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Practicing a language from the perspective of your target language

I decided to start a new German tree, except from the perspective of an Italian speaker. Let me just say...wow, that was pretty cool. I don't think I'll get too far because I'll hit a point where I don't know what the words even mean in Italian, but I would say definitely try this out. This is actually helping my brain with thinking about the words in Italian rather than English, and when I get stuck on something in German, thinking about it in Italian becomes my "comfort zone" so to speak. Keep in mind, I'm not doing this to "learn" German, I'm doing it to help me with Italian. I'm not sure if there has been any studies on if it's good or bad for you to practice this way, but so far I'm enjoying it. I'd definitely recommend starting a tree in a language that you don't know very well (but know a little bit of) from the perspective of a language that you're currently focused on learning (and have already at least done a decent amount of the tree). When you take your native language out of the equation completely, it really makes you think of learning languages in a different way. My head hurts now...

September 18, 2017



There has been a lot of feedback in the forum from folks who have done reverse trees of the courses they've completed (I finished Spanish from English, then did English from Spanish), and from those who have laddered. (For instances, I'm interested in taking a Japanese from Spanish course, if ever one arrives to Duolingo.)

I can't personally speak for the benefit of laddering because I haven't done it yet. But, I found the reverse tree beneficial. It reversed the translation ratio from 2/3 into English, to 2/3 into Spanish. It was a step up in difficulty after the first or second checkpoint. It was a good chance to continue the learning journey through Duolingo. :)


Sometimes i learn english from a perspective of a spanish speaker instead of the other way around. It's a great concept and i wondered who else had tried it!


I think what you're describing is frequently called "laddering" in these parts: using a languages you've made some progress in as a basis to learn an additional language. I have done it and enjoyed it immensely and wish there were more opportunities for it for me as an English speaker. I've been looking forward to the Swedish for Russian course for this reason, but it's one of the many courses not moving all that quickly in the Incubator.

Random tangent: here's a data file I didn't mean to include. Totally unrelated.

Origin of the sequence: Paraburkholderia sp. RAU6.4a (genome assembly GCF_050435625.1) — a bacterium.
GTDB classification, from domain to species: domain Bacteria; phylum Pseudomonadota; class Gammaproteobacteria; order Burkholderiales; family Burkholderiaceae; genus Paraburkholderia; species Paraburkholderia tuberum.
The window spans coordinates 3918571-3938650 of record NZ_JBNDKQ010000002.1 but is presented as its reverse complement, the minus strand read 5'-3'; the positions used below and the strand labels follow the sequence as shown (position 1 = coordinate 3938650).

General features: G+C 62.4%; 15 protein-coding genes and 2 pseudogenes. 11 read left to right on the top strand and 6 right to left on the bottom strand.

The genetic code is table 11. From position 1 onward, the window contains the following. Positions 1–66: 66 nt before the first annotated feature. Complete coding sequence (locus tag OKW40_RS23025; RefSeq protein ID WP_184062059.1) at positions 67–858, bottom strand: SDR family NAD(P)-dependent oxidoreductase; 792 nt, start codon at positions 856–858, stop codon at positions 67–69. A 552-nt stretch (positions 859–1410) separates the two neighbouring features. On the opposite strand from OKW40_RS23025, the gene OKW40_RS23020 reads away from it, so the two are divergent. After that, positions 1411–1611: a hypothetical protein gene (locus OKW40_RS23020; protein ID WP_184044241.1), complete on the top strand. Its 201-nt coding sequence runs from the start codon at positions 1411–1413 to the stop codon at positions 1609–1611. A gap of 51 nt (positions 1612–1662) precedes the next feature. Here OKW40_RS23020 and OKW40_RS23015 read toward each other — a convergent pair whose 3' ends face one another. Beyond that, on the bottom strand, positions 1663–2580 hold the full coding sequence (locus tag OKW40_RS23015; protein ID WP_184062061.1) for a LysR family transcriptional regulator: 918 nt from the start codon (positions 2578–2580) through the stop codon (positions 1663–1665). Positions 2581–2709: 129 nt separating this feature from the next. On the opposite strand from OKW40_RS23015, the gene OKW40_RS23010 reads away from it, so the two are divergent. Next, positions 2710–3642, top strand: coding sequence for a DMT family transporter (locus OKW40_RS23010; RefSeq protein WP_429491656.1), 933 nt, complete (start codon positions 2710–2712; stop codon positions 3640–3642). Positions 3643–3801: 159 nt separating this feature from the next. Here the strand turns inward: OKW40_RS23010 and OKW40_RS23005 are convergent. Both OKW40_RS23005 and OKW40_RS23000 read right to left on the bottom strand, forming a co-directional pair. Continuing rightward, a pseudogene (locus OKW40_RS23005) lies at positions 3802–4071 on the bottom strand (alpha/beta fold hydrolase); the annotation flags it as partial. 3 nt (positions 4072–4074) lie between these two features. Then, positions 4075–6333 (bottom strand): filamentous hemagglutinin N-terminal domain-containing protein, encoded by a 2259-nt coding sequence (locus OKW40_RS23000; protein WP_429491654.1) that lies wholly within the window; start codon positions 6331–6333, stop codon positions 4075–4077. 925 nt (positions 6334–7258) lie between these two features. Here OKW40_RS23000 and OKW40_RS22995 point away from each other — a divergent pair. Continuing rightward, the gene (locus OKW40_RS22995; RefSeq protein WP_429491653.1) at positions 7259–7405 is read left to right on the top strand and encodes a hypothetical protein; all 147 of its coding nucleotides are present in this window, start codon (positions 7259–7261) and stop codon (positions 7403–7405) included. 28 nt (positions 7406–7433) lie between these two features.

Usually the goal is to work on both languages, though, not just the base language of the tree ;)


Yes it would be quite a gymnastic of the brain!

Many people already do that naturally on duolingo, as they have to learn a language through English for example, and English is not their native tongue.


Yes, it is my case. I'm learning French and improving English by doing French from English and English from French. Thus, my brain abides in "foreign language mode", with less intrusion of my mother tongue.


Btw, Irish is a really, really nice language, is it not?


Yes, Irish is a lovely language, very intricate. It is tricky as it is a minority language... lots of disputes, controversies...But also lots of enthusiasm for many to learn their "identity" language. Ma langue maternelle c'est le francais, et vous?


Moi, ma maternelle langue c'est l'Espagnol. Mais mon Français n'est pas si bon comme mon Anglais. Mais je suis en train de pratiquer et pratiquer ma capacité d'écriture.


Merci! Également pour vous!


It is called laddering and it is very helpful (for me). I am doing the Italian from Portuguese course and it challenges my brain more, forcing me to memorize the Portuguese words I know.

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